We need a sense of urgency on self-managed public pensions
Illinois House Speaker Mike Madigan and Senate President John Cullerton left Springfield at the end of May without sending a budget to Gov. Bruce Rauner. Without a budget, state operations grind to a halt and a shutdown looms as early as July.
As outrageous as their abdication of duty is, it's not the only place where the Illinois General Assembly fumbled badly this spring.
Their biggest missed opportunity came on May 9 -- the day after the Illinois Supreme Court ruled against changing existing workers' pension benefits.
On that day, the General Assembly should have moved swiftly to put every new government employee into a defined-contribution retirement plan. These are better known in the private sector as a 401(k)s.
There is no question about the constitutionality of setting up a new retirement system for workers about to start their first day on the job. Indeed, Madigan and Cullerton did it themselves when they created Tier 2 -- a second defined-benefit system -- in 2010. And they did it all over the course of just one day -- literally within hours.
It's common sense that if you're trying to get out of a hole, you stop digging. Similarly, if Illinois wants to stop the spiraling pension debt crisis, it should move every new hire into a 401(k) going forward. It's the only way to begin to contain the unfunded-liability threat inherent to a defined-benefit pension system.
Madigan and Cullerton wouldn't have even needed to look very far to find a time-tested benefits package on which to model the new "Tier 3." More than 17,500 workers in the Illinois State Universities Retirement System, or SURS, have chosen a self-managed program in lieu of the politician-controlled, traditional pension plan.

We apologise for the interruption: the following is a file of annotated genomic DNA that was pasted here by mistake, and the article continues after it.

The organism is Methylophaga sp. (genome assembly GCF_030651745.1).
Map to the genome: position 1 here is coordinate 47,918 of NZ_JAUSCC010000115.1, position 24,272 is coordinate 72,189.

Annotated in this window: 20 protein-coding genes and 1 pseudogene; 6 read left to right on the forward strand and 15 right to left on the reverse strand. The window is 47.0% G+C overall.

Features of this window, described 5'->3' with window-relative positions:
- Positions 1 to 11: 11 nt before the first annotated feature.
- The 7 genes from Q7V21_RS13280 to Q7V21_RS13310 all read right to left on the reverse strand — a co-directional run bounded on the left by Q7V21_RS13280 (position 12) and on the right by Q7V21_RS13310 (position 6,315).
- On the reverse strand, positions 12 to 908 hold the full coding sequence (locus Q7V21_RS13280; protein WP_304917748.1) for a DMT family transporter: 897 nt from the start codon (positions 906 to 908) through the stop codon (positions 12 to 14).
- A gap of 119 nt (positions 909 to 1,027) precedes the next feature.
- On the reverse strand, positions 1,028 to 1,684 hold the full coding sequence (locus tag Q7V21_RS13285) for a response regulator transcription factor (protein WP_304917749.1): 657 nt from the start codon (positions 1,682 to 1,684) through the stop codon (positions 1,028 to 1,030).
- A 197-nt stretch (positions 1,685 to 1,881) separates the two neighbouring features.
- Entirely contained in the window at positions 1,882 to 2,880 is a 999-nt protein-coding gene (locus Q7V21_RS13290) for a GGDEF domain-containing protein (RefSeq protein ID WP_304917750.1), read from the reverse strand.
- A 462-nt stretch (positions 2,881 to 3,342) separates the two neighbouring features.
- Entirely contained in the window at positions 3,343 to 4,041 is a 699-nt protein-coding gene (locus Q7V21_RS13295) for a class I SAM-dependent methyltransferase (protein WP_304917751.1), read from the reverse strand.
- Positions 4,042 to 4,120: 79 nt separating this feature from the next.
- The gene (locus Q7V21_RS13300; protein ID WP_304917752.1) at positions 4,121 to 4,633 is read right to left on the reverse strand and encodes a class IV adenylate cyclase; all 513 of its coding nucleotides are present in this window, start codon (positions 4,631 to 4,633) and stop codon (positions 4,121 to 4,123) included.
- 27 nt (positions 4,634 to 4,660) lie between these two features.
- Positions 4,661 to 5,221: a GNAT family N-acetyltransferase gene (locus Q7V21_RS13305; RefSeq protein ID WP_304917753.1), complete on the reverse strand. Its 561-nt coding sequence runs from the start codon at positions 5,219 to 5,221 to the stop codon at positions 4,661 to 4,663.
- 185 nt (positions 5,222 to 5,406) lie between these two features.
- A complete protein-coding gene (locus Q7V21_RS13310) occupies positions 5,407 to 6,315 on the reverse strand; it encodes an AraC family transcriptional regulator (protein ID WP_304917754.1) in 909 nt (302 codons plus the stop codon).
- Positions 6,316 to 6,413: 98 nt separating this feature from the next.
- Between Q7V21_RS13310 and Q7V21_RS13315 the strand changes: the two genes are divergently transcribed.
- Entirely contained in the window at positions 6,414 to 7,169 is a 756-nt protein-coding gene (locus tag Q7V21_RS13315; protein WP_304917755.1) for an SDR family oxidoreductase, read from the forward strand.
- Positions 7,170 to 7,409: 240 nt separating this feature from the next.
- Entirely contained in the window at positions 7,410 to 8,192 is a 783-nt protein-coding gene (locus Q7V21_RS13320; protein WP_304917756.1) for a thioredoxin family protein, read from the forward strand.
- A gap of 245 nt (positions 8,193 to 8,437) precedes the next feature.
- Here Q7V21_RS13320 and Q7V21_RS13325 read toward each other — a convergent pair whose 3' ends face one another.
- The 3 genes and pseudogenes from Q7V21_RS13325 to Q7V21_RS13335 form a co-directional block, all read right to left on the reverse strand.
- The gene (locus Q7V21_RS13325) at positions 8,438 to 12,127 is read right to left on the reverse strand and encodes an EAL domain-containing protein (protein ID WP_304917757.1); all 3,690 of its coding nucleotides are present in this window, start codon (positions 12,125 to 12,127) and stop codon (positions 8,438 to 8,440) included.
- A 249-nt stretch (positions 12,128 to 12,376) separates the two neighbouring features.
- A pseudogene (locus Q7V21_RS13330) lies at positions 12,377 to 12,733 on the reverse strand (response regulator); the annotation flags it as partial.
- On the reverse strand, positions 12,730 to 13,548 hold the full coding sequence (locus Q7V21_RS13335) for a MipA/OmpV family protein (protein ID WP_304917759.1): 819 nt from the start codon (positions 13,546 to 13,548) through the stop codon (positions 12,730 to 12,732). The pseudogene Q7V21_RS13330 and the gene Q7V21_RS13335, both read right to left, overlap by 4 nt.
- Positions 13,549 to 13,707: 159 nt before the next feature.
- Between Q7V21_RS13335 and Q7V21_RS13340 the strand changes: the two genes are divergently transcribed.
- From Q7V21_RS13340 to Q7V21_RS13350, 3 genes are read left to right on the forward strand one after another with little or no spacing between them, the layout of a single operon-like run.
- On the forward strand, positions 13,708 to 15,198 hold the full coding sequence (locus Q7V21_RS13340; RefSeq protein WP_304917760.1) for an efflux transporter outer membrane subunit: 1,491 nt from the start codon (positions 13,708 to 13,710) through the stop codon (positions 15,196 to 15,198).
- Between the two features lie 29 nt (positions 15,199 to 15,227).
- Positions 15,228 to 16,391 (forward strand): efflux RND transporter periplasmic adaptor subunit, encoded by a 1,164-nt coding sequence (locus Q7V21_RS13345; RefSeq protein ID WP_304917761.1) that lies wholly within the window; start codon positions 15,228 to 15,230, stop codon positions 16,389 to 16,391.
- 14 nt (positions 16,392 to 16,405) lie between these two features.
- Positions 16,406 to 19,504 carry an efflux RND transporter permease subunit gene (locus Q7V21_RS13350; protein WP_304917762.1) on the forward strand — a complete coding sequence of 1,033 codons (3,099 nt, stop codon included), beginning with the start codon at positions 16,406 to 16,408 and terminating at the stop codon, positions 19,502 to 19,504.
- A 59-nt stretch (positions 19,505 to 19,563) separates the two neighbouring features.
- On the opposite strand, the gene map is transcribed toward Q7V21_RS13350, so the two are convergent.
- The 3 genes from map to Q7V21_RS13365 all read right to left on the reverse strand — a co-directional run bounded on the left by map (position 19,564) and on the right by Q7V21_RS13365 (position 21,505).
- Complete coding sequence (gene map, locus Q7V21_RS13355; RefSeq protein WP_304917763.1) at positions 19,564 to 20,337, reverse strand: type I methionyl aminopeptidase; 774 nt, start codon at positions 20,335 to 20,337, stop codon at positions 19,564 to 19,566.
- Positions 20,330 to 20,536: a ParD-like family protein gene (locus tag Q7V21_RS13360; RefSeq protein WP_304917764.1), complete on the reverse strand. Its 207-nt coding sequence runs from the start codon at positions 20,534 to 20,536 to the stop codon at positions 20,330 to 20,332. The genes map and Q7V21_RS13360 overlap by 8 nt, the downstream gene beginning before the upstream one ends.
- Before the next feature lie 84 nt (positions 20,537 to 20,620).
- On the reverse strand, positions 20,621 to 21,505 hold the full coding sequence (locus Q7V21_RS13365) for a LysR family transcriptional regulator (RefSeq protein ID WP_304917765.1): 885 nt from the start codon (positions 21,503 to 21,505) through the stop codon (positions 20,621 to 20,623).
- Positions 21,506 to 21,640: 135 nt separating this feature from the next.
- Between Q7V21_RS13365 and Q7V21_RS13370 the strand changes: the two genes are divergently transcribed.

In this plan, the employee contributes 8 percent of his or her salary, and the employer matches 7 percent of that salary. In total, 15 percent of the employee's salary goes toward a retirement savings account each pay period that is then invested. It's generous enough not to trigger Social Security enrollment.
This approach creates greater budget certainty for taxpayers, empowers government workers with control over their own savings and ultimately moves retirement costs to a more sustainable path. Perhaps most importantly, it creates fairness between public- and private-sector workers.
And contrary to received wisdom, 401(k)-style reforms don't have to come with prohibitively expensive "transition costs."
A new analysis by an actuarial firm regularly used by the state shows that moving all current and new workers into a 401(k) could actually knock $1 billion off the state's annual pension payment, and that's even after making the defined-contribution match.
Plus, it would immediately reduce the systems' unfunded liability by 20 percent while meeting scheduled payouts for already-earned benefits. A plan for just new hires will offer less savings because fewer people are enrolled in it at the outset, but over the long haul, it is part of any real pension solution.
The case for immediately aligning all new hires with a self-managed plan is compelling. It is affordable. And it is politically possible.
Rauner campaigned on supporting 401(k)-style reforms. So have many legislators, including state Sen. Matt Murphy and state Reps. Tom Morrison, Jeanne Ives and a number of their colleagues. Why not put one of those campaign promises to the test?
There's still a chance to get the job done. The General Assembly will be called back to Springfield on a rolling basis throughout the summer. Any time not spent hammering out a budget compromise or improving Illinois' job climate should be spent passing a self-managed plan for all new government employees.
Every day that the General Assembly does nothing, the pension liability grows by another $13 million. Illinois can't afford another day of inaction from Madigan and Cullerton.
Kristina Rasmussen is executive vice president of the Illinois Policy Institute, a taxpayer watchdog organization.